With respect to the Greek sovereign debt situation, two statements reported this morning stand out. First, Simon Tilford, chief economist at the Center for European Reform in London is quoted as saying: “The Greeks have been told to accept more of the medicine that has already failed to treat the disease.” The consequence of this is that Greece has already entered a “death trap.” (http://www.nytimes.com/2011/06/23/world/europe/23greece.html?_r=1&hp)
The other statement deals with how the European banks will deal with some of the cost of a second bailout of Greece: “The trick will be for the private sector to take losses on Greek bonds, without Greece being declared in default.” (http://professional.wsj.com/article/SB10001424052702304657804576401471860518598.html?mod=ITP_moneyandinvesting_0&mg=reno-secaucus-wsj)
The problem: “If the banks are forced to accept losses, ratings companies likely will declare a default. Even if the banks act voluntarily, Greece could still be considered in default on some of its debts.”
For more on this issue you might check the column by Satyajit Das in the Financial Times, “Final arbiter in Greek saga is an untested private body.” Das is referring to something called the Determinations Committee, a group set up by the International Swaps and Derivatives Association. This body may be the one that determines whether of not Greece goes into default or not. (http://www.ft.com/intl/cms/s/0/95e3131a-9bf9-11e0-bef9-00144feabdc0.html#axzz1Q6N7EfJG)
Marty Feldstein, the Harvard economist, considers the dilemma facing European leaders: “If Greece were the only insolvent European country, it would be best if its default occurred now…But Greece is not alone in its insolvency and a default by Athens could trigger defaults by Portugal, Ireland and possibly Spain. (http://blogs.ft.com/the-a-list/2011/06/22/postponing-greeces-inevitable-default/)
Oh, oh! The “I” word!
So, Greece is insolvent. Portugal is insolvent. Ireland is insolvent. Possibly Spain is insolvent.
And the European leaders are forcing Greece (and these other countries) to just continue taking more of the same medicine.
But, we can’t have insolvency squared or insolvency cubed? Or, can we?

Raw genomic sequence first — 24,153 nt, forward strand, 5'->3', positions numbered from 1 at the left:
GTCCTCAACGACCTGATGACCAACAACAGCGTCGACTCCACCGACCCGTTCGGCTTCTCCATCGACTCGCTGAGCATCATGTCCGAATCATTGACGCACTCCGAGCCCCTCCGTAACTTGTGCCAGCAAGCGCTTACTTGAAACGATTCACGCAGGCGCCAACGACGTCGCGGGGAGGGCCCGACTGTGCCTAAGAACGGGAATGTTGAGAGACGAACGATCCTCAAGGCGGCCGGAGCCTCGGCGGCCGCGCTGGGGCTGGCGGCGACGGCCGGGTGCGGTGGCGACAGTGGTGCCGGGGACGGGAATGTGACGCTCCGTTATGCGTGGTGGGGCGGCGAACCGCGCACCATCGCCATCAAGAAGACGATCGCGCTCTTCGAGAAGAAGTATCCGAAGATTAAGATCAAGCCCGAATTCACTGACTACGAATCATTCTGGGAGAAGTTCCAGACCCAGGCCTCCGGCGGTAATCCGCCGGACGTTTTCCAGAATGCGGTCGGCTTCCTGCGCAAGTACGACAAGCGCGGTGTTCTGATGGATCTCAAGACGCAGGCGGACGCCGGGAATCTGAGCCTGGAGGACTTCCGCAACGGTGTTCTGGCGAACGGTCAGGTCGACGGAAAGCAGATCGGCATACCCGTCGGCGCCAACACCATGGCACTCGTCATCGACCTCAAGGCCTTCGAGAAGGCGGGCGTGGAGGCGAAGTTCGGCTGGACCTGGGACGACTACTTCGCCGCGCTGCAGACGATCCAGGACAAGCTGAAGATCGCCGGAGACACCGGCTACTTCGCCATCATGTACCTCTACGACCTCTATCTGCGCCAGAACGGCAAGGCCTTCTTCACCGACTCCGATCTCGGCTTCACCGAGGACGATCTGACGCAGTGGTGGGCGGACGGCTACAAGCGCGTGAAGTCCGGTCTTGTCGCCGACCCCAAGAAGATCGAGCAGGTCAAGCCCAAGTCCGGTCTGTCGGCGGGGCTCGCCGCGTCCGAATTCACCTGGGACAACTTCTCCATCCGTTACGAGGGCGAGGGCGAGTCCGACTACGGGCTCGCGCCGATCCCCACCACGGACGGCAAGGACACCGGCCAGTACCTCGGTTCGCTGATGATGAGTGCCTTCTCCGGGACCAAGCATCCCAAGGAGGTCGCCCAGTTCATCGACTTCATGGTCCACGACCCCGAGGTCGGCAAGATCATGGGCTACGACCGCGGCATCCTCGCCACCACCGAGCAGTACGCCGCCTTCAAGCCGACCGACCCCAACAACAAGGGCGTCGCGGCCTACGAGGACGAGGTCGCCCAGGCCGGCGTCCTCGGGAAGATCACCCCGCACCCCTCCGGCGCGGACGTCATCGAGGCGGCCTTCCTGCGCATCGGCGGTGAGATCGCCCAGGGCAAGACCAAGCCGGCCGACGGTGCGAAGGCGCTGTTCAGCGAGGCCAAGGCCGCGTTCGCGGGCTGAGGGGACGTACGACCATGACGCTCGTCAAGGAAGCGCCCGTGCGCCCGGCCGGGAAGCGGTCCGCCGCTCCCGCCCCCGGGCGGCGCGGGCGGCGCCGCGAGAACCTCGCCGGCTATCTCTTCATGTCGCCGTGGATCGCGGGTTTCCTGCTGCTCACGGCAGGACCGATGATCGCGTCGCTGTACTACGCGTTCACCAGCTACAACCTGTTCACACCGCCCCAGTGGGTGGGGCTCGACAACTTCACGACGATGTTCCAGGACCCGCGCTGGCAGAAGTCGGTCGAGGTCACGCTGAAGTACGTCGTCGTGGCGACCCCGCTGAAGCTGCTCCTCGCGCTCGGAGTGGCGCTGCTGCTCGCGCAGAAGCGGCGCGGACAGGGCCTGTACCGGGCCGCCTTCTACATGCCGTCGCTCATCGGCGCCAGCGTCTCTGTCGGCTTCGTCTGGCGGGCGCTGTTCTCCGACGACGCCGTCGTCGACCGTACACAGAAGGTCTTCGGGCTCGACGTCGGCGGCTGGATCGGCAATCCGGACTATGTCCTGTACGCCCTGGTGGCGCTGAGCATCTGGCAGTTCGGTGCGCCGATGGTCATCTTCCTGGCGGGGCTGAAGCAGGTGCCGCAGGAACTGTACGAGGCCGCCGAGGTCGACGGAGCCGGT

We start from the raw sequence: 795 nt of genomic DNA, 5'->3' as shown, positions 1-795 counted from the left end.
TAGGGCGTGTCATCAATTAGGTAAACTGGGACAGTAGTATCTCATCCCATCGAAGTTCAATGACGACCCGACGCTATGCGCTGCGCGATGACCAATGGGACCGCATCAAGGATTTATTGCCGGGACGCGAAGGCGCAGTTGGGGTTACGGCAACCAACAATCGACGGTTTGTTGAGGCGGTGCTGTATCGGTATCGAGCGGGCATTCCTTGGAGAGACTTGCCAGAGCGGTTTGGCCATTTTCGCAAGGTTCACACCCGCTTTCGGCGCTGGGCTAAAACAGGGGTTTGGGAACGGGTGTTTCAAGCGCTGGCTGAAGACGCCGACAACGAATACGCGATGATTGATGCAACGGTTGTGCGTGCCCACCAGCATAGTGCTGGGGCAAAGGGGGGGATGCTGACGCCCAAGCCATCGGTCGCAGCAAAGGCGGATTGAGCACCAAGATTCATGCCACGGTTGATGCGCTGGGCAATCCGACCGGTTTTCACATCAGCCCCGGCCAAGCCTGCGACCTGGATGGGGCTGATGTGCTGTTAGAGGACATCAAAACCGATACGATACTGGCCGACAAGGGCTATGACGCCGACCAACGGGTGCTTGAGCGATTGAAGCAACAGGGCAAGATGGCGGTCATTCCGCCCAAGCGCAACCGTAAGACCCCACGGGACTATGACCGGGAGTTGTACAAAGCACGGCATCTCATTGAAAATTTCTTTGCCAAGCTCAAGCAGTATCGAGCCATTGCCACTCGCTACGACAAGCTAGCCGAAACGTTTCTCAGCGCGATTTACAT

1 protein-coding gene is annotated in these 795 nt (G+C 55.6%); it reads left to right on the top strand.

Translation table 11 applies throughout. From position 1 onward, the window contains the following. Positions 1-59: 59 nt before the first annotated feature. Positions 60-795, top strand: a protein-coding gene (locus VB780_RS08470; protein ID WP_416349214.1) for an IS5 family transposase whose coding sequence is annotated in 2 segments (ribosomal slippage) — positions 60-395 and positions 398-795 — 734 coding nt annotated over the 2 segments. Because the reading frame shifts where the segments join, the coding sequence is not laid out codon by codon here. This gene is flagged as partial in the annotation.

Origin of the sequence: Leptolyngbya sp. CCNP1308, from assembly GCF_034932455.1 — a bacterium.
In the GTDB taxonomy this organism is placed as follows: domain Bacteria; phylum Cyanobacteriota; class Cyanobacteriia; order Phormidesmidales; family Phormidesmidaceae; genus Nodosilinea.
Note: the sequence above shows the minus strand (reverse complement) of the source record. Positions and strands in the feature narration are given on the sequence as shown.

And the determination of whether or not a default takes place seems to depend upon a private organization that has never rated any debt before and must, it seems, determine what the definition of “is” is.
This seems like a scene out of an old Peter Sellers movie!
This is nothing more than a Ponzi scheme being enacted by a bunch of comedic characters. The Ponzi scheme: borrowing more and more money to pay the interest on the growing body of debt.
This is the “death trap” mentioned above.
My belief is that the financial markets will be the final arbiter of this picture. I believe that the “leaders” of Europe are creating a “risk-free” bet that many hedge funds and other investors with lots of money are waiting anxiously to exploit. Governments seem to have a penchant for creating such “risk-free” bets. Just ask George Soros.
Marty Feldstein has declared Greece insolvent. So have a lot of other people.
The financial markets will take care of this.
An aside about the situation in the United States: the Congressional Budget Office just released new projections for the federal budget. In the new projections, the interest paid on United States debt will increase from around 2 percent of Gross Domestic Product in 2011 to over 9 percent in the year 2035. And, this is with relatively benign projections on interest rate movements. (http://professional.wsj.com/article/SB10001424052702304657804576401592689113956.html?mod=ITP_pageone_1&mg=reno-secaucus-wsj)
Is this just another rendition of the “death trap”?